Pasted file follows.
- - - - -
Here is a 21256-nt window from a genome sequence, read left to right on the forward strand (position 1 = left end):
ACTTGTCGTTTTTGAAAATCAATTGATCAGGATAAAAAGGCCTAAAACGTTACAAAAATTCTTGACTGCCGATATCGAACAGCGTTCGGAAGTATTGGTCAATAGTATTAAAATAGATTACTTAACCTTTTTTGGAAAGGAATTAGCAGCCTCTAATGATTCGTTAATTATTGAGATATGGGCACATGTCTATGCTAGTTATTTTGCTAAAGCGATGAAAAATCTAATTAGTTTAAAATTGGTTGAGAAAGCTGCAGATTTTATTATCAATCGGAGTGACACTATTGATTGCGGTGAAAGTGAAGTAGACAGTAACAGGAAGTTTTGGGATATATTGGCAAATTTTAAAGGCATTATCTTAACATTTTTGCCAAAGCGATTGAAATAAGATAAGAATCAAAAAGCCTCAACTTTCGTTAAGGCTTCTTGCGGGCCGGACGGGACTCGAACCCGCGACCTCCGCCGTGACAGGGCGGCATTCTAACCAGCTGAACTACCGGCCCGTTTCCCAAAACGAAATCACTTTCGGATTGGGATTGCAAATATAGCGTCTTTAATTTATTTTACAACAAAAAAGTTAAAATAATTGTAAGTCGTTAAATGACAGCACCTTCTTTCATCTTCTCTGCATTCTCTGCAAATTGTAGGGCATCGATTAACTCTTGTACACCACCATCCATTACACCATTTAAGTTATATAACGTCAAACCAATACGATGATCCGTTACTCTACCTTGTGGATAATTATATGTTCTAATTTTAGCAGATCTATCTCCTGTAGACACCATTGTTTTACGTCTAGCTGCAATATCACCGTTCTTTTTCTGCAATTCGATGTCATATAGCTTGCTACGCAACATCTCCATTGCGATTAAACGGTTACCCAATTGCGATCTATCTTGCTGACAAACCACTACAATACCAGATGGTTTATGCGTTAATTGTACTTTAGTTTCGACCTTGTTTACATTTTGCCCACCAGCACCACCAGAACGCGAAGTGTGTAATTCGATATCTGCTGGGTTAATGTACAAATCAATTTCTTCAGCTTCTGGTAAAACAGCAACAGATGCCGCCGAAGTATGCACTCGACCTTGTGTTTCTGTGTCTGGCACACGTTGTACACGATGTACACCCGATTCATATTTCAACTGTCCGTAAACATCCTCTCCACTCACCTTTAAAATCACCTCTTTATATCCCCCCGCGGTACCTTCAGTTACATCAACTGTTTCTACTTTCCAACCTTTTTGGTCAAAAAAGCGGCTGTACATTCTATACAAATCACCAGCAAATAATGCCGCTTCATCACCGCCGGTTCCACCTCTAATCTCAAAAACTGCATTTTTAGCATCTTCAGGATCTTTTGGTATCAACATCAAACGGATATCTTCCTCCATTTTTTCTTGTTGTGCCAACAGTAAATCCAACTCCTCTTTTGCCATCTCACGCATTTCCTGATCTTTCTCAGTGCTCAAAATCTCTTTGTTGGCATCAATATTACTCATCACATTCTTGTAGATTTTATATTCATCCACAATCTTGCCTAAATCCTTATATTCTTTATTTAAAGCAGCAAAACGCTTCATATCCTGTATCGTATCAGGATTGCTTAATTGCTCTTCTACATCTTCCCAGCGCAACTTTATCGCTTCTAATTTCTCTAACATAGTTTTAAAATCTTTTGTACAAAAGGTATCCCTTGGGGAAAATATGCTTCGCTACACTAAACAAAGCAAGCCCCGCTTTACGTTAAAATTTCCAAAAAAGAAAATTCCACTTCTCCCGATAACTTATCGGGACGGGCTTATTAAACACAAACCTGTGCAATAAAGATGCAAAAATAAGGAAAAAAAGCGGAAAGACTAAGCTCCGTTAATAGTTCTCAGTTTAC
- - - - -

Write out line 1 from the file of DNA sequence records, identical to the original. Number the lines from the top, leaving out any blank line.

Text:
Here is a 21256-nt window from a genome sequence, read left to right on the forward strand (position 1 = left end):